A Family Drama

Today we had lunch in our conservatory – me, Thelma, Dave and Hannah. It was the first visit of a member of my family since lockdown, and I had made a complicated salad. The salad was disappointing, but the small scale drama unfolding before us was a big consolation. Ironically it would have been a perfect nature-in-lockdown subject!

Thelma and I had several times over the summer seen a mouse, or it might have been a vole, scuttling across the paved area just outside the conservatory to get to a different, and presumably safer flower bed. Today, as we got started on the lunch we saw this:

Before I go any further I must explain why this little creature is out of focus. The only way I could get the shot without scaring him off was to shoot through the double-glazed doors of the conservatory. The viewfinder shows a little square over the target which turns green when focus is achieved. I get the green square in the right place, press the focus button and then the shutter. I check the image on the screen and frown. I shot around 170 frames this afternoon and almost all were slightly out of focus. It took me a while to realise that I was shooting at an angle to the two sheets of glass which were about 25mm apart. What is going on, I think, is refraction. The two sheets of glass were bending the light before it arrived at the sensors in the camera. The camera/lens combination then drives the autofocus motors which adjust the position of the lenses inside the lens body so that the bit inside the green square is sharp – except that in this case it was not. Since the light was poor I had to use a wide aperture which gave a shallow field of view. You can see that bits of vegetation nearby are in focus but the animal is not.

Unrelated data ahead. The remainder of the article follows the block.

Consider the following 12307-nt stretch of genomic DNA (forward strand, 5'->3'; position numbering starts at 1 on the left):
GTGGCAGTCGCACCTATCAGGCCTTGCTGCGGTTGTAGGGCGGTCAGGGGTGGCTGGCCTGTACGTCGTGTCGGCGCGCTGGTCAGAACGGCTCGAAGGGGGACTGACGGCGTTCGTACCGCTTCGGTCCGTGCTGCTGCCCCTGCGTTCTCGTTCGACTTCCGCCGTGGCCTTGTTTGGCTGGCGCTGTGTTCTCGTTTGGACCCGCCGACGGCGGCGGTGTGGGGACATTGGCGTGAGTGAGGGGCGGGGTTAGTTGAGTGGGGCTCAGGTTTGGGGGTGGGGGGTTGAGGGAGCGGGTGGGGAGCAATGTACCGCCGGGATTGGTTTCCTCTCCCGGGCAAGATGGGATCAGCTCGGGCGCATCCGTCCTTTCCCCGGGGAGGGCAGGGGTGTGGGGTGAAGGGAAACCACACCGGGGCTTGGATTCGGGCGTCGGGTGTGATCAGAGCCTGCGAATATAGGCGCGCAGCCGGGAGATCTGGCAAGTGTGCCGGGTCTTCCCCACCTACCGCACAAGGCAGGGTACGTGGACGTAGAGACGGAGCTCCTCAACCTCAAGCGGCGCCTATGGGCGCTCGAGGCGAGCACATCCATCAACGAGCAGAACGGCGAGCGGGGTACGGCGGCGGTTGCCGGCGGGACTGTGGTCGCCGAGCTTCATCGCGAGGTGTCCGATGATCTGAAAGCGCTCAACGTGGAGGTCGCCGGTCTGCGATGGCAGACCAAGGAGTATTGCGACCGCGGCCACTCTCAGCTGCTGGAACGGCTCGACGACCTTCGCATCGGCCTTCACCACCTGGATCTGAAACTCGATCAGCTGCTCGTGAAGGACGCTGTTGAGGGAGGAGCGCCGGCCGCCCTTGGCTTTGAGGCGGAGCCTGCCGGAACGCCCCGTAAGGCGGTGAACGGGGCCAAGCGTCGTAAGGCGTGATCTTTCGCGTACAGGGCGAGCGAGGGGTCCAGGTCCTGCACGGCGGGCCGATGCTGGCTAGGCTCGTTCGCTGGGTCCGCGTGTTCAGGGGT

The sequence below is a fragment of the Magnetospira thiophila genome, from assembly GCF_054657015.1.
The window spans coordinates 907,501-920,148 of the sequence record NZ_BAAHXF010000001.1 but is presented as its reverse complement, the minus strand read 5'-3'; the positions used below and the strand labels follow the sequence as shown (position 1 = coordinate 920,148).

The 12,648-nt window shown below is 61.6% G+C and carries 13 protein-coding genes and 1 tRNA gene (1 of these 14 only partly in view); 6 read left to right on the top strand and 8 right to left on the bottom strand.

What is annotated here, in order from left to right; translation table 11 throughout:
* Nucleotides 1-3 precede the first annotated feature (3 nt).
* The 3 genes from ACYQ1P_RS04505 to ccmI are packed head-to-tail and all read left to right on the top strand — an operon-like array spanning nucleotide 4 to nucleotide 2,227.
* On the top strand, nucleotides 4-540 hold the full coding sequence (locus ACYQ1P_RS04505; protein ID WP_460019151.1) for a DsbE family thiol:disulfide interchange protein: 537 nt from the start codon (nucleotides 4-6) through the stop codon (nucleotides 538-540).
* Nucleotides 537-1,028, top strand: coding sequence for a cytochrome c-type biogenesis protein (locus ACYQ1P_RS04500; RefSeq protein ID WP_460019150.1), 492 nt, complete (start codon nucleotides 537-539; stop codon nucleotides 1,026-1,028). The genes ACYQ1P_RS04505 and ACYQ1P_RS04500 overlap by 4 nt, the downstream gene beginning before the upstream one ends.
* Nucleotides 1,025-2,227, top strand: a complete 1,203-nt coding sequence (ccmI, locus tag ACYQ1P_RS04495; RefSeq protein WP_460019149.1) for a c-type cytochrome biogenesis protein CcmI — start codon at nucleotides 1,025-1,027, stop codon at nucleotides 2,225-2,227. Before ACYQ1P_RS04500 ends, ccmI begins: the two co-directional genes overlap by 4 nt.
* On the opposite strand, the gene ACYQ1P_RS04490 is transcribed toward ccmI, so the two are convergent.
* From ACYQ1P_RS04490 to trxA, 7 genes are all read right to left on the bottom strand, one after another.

Back to the animals. It became clear that this was a juvenile when the parent turned up. Seeing the bigger ears, I thought at first that this was a family of field mice, but then saw the short tails – they were Short-tailed or Field Voles and were obviously straying out of their safety zone. Here is Mum:

She dashed to and fro trying to get them to follow her but they retreated to what I assume is the nest hole.

Poor frantic Mum then gave up on persuasion and resorted to force:

Imagine picking up a teenager with your teeth and carrying her 100 metres or so! These voles are strong, and that wasn’t the end of it. The same pattern was repeated as more youngsters appeared. I was too busy trying to get the autofocus to work so didn’t count, but I think she picked up three more.

Forks were poised in mi-air as the drama progressed. It was difficult to tell if she was aware of the watchers. If she was it showed great courage to rush back into the danger zone each time. Perhaps though she was used to our presence and full speed ahead is the normal pace for voles. I have much to learn about these charming creatures. Start here if the same applies to you: https://en.wikipedia.org/wiki/Field_vole

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